EPA jeopardizing health of asthmatics

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Today, I represent a California company that has over one million potentially life-saving inhalers just sitting in a warehouse. These inhalers could help millions of asthma sufferers in the United States who lack the financial means to afford health insurance and costly prescription inhalers, but they are collecting dust because at the end of 2011, the government banned Primatene Mist, the only over-the-counter inhaler sold at grocery and drug stores. Prior to the ban, Primatene Mist had been safely helping people deal with their breathing issues for over 46 years.
 
Primatene Mist was banned because it contains chemicals known as chlorofluorocarbons (CFCs).  The Environmental Protection Agency (EPA) claims to be imposing this ban in accordance with a treaty signed in 1987, which determined that CFCs were damaging the ozone layer and should be discontinued.  The EPA could make an exception for Primatene Mist but has decided against doing so.
 
Amphastar, the company which makes Primatene Mist, finds the decision to put environmental concerns over the health of asthmatics unacceptable. So the company is launching a petition encouraging the EPA to reverse course on their decision to ban Primatene Mist.
 
The company has also decided that if it can place the inhalers back on the market, all the net profits from the sale of Primatene Mist will be donated to charity. Amphastar is doing this because it wants the EPA to understand that this effort to put Primatene Mist back on store shelves is not about making money. Rather, it is about helping the millions of Americans that used to rely on the over-the-counter inhaler. With around one million units still available for sale, each of which returns the company a net profit of around $6.50, Amphastar is looking at the possibility of donating millions of dollars to worthy causes.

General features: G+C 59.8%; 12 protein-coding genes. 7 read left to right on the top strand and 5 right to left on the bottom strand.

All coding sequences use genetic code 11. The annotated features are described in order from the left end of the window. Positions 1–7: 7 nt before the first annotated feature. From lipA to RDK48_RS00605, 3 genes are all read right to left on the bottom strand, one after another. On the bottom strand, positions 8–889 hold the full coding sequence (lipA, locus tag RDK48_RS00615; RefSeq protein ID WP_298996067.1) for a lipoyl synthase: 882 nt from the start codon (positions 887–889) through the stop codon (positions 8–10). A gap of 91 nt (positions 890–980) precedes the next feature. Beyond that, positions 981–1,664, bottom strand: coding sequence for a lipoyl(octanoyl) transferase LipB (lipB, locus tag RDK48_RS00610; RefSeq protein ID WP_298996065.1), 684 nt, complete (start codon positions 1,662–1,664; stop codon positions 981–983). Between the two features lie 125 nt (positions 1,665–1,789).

The decision to challenge the EPA also stems from Amphastar's concerns with the Agency's rationale for not allowing Primatene Mist back on the market.
 
First, the EPA has allowed other inhalers containing CFCs to be sold. These inhalers are prescription strength and effective in the treatment of asthma.  But because they require a prescription, they are out of reach for the millions of Americans lacking health insurance and the means to pay for a doctor's visit and costly inhalers. The government is requiring a treatment for asthma that millions of Americans simply cannot afford.
 
Second, the government has no idea how to safely dispose of the remaining Primatene Mist inhalers. Since any CFCs in the inhaler are going to end up in the environment no matter what, shouldn't they at least be put to good use by helping people cope with their asthma symptoms? This seems like common sense, but the EPA has repeatedly denied any plan to put Primatene Mist back on store shelves.
 
To remedy the EPA's unwillingness to bend on Primatene Mist, two bills have been introduced in Congress which would put the inhaler back on store shelves despite EPA's concerns. Hopefully this legislation will pass the Congress and become law. In fact, in the House, this legislation is scheduled to be marked-up this week.
 
To be honest, before the ban was implemented at the end of last year, I thought that the EPA would realize that not having an inhaler available over-the-counter was a serious health concern and would allow Amphastar to sell Primatene Mist until a replacement inhaler was available. I was wrong. I hope that the EPA will now use common sense and reverse course immediately; doing so could save lives and reduce human suffering associated with the symptoms of asthma. 


Former Congressman Stupak is the lobbyist for the company (Amphastar Pharmaceuticals) that makes Primatene Mist.

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